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Photo of Consumer Crossroads: Where Financial Services and Litigation Intersect Barbara Fernandez
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bfernandez@hinshawlaw.com
305-428-5031
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Barbara Fernandez focuses her litigation practice in the areas of consumer and class action litigation. She has extensive experience in the defense of …

Showing 4 posts by Barbara Fernandez.

Congress Takes a Significant Step Towards Replacing Dodd-Frank and Gutting the CFPB

On Thursday, as we anticipated in a previous blog post, the House of Representatives voted along party lines to pass the Financial CHOICE ACT ("FCA"), which would repeal Dodd-Frank and strip the CFPB of its authority.

The debate leading up to the vote also appeared to divide sharply along partisan lines, with Republicans urging their colleagues to vote for the Bill, and Democrats insisting that it was the "Wrong Choice" for Americans. Despite their differing opinions, representatives from all parties appeared to articulate the same goal: putting Main Street America ahead of Wall Street.

Supporters of the FCA contend that the purported benefits of Dodd-Frank have never materialized. They argue that due to Dodd-Frank’s excessive and expensive regulatory burdens, small banks and businesses have failed, while big banks have continued to thrive. Imposing the same regulations on every financial institution, they say, has strangled small community banks, and forced many to shut down. This problem triggered another major concern of the bill's supporters, namely an alleged lack of choice of financial products and the increased cost of these same products. More ›

Supreme Court Watch: Debt Collector Filing Bankruptcy Proof of Claim for Time-Barred Debt Avoids FDCPA Liability

What does the United States Supreme Court's decision issued earlier this week in Midland Funding, LLC v. Johnson mean for debt collectors? It means that debt collectors may file proofs of claim in a debtor's bankruptcy on time-barred debt without risk of violating the Fair Debt Collection Practices Act (FDCPA). In Johnson, a debt collector filed a proof of claim in bankruptcy court for a debt that was outside the six year statute of limitations, the bankruptcy court dismissed the claim as time-barred, and the debtor filed a separate, subsequent lawsuit arguing that the claim was misleading in violation of the FDCPA. The Eleventh Circuit agreed concluding that filing proofs of claim on time-barred debt amounted to false and misleading conduct. More ›

Selling a Car, Texting and the TCPA

After a car dealership (allegedly) texted a person who listed a car for sale on Craiglist, the would be seller filed a class action suit against the dealer claiming the texts were unsolicited, made without consent, and violated the Telephone Consumer Protection Act (TCPA).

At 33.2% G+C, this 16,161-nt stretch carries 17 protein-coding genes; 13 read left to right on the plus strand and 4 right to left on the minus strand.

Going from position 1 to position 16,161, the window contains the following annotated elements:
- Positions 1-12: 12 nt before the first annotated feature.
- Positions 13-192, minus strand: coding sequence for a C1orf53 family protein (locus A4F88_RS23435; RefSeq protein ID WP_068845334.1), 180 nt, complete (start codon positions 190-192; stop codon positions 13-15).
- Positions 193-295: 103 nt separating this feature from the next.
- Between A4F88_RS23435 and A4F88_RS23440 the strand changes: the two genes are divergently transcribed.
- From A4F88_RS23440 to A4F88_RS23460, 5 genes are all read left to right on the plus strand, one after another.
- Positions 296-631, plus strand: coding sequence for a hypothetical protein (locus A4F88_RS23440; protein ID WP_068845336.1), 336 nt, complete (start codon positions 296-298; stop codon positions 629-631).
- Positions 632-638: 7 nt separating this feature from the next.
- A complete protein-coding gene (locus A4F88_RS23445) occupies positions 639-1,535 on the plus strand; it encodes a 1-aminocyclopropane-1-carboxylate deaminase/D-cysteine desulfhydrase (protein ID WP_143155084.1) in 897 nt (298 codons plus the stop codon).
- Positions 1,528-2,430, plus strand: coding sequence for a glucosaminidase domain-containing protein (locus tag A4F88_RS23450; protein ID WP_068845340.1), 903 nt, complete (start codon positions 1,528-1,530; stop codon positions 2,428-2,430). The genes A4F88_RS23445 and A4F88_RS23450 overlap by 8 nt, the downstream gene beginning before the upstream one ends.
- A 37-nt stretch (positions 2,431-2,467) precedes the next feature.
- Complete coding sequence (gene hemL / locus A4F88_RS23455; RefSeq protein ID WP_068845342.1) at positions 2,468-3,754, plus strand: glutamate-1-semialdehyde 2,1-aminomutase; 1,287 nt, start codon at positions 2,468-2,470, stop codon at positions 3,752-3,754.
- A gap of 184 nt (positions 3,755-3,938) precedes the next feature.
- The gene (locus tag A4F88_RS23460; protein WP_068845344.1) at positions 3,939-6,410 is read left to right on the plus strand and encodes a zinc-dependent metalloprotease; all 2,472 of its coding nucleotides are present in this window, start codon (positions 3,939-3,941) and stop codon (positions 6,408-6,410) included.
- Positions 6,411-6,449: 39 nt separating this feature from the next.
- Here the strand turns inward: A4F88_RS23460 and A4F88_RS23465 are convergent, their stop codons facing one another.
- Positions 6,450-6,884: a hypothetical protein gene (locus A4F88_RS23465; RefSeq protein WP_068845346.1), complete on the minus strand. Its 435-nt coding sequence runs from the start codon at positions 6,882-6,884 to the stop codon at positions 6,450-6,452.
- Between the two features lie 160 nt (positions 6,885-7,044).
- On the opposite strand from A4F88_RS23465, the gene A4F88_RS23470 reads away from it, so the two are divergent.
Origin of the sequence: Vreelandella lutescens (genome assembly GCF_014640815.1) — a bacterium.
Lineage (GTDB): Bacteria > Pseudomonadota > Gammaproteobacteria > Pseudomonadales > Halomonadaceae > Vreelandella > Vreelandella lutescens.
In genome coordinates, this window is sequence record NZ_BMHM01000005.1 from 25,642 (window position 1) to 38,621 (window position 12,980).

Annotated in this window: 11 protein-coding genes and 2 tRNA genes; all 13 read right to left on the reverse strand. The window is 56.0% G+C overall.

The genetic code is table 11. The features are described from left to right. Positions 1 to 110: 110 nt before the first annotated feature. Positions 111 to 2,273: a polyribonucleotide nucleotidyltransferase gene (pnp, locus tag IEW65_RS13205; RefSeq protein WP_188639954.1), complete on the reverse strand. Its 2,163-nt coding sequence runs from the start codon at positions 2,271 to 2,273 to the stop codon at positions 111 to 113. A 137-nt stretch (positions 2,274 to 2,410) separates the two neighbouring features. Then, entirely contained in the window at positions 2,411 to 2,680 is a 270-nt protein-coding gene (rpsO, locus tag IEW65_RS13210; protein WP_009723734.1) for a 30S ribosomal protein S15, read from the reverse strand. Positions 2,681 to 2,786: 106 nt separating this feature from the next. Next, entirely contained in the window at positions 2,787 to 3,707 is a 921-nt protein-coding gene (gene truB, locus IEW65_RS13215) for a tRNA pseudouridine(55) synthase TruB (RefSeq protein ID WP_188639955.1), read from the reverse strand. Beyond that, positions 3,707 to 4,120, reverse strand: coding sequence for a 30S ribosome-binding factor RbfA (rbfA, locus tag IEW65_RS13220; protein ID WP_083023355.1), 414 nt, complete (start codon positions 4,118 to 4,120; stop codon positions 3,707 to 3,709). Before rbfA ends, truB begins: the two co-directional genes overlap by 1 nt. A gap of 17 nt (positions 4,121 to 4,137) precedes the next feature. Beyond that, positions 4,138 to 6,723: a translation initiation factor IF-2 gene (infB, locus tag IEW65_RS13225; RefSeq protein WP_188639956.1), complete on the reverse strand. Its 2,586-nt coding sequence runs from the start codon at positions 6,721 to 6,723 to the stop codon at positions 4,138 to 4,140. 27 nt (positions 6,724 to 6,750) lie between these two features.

The Florida federal court, in light of the Supreme Court’s recent decision in Spokeo, Inc. v. Robins, 136 S. Ct. 1540 (2016) ordered briefing on whether texting created standing for the Craiglist seller to sue. On review, the federal court concluded receiving prohibited text messages and calls amount to sufficiently concrete and particularized harm. The court acknowledged other cases from around the country in which courts held that violations of the TCPA alone do not create injury for standing to sue but disagreed with this analysis.  Instead, just the unsolicited telephone contact was the injury and any analysis of how the person was contacted does not matter for standing.  With ongoing disagreement among courts throughout the country on what constitutes an injury sufficient to bring suit in federal court, expect rulings to continue to come down on both sides of the issue until the appellate courts provide further guidance.

The case is Mohamed v. Off Lease Only, Inc., Case No. 15-23352-Civ-COOKE/TORRES.

Nearly Fifty Debt Collector Calls in Two Weeks a Legitimate FDCPA Practice

A debt collector seeking to collect on a GAP credit card debt placed 49 telephone calls over the course of 18 days. The cardholder filed suit, arguing the calls constituted harassment under the Fair Debt Collection Practices Act (FDCPA). Specifically, the cardholder stated that he had to stop what he was doing every time the phone rang, which not only disrupted and distracted him from his daily activities, but also caused frustration and anxiety. 

A California federal court disagreed, finding the call frequency did not constitute harassment under the FDCPA because the debt collector waited at least 90 minutes between each call, did not contact the cardholder more than five times in a single day, and never left any voicemails. The court concluded the volume of calls resulted from the collector's inability to reach the cardholder, and that the number of attempts were legitimate and reasonable in light of the collector's unsuccessful efforts to reach the cardholder. Download a copy of the decision issued in Hinderstein v. Advanced Call Center Technologies, et al., Case No. CV-15-10017-DTB (C.D.Cal. Feb. 27, 2017)

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